With so many changing parts, it will be hard for Jenifer to go to CNB management and make a compelling point. Since she is auditing them for the first time, she does not have a great relationship either ( I am making an assumption here). So, in case Jenifer’s suspicion turns out not to be true, she will lose credibility. And the CNB might think, Jenifer is not an Auditor they can trust their information with, because in future she can go to another client of CNB and disclose their information to them. So, Jenifer might get fired.

Specific Action – Jenifer should talk to her leadership team and compliance team first, to find out what she should do in this situation. Most probably, she cannot legally disclose one client (previous or current) information to another client. But, if her superiors or compliance team or the organization policy stops her from disclosing information to CNB, she can always do her professional duty in another way. She can highlight to CNB that “Fantastic Developer’ is a private company and their financials are not available to SEC, so they should ask for audited financial reports. The PCAOB’s rules require auditors to provide “reasonable assurance” that the financial statements they’ve reviewed “are free of material misstatement whether caused by error or fraud (Johnson, 2010).” If possible she should recommend getting prior financial reports too, just to make sure they have a consistent cash flow to repay the loan they intend to take. But, before making these recommendations, she should check with superiors, just to make sure this is the acceptable approach to address the issue.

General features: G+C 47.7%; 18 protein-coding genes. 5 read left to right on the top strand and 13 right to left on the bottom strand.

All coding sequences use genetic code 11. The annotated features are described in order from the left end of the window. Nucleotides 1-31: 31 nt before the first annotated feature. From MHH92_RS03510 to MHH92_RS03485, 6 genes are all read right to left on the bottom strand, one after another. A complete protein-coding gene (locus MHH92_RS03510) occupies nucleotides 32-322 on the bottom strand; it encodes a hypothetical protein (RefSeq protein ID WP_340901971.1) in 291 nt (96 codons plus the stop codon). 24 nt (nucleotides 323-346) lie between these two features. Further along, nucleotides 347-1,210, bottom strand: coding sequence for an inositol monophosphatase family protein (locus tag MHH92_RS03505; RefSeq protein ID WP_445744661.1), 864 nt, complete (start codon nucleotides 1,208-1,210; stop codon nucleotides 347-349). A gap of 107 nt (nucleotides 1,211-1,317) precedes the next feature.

References

Blatch, M ( March, 2015). AICPA’s revised confidentiality rule and Sec. 7216. Retrieved from https://www.journalofaccountancy.com/issues/2015/mar/aicpa-confidentiality-rule.html

Johnson, S (April, 2010). What Is the Auditor’s Role in Finding Fraud?. Retrieved from http://ww2.cfo.com/accounting-tax/2010/04/what-is-the-auditors-role-in-finding-fraud/

Explore how Enron and Arthur Andersen might have been encouraged to act ethically other than direct legal pressures.  

Oversimplifying the case of Enron and Arthur Andersen, Enron was using some accounting practices that were questionable. Because Arthur Andersen was an independent auditor, they were responsible for reporting any questionable accounting practices might be risky to the shareholders of Enron. The Security and Exchange Commission was responsible for requiring and publishing accurate information about Enron’s accounting information. In the end, a few Enron employees went to jail, and Arthur Andersen stopped doing business under that name.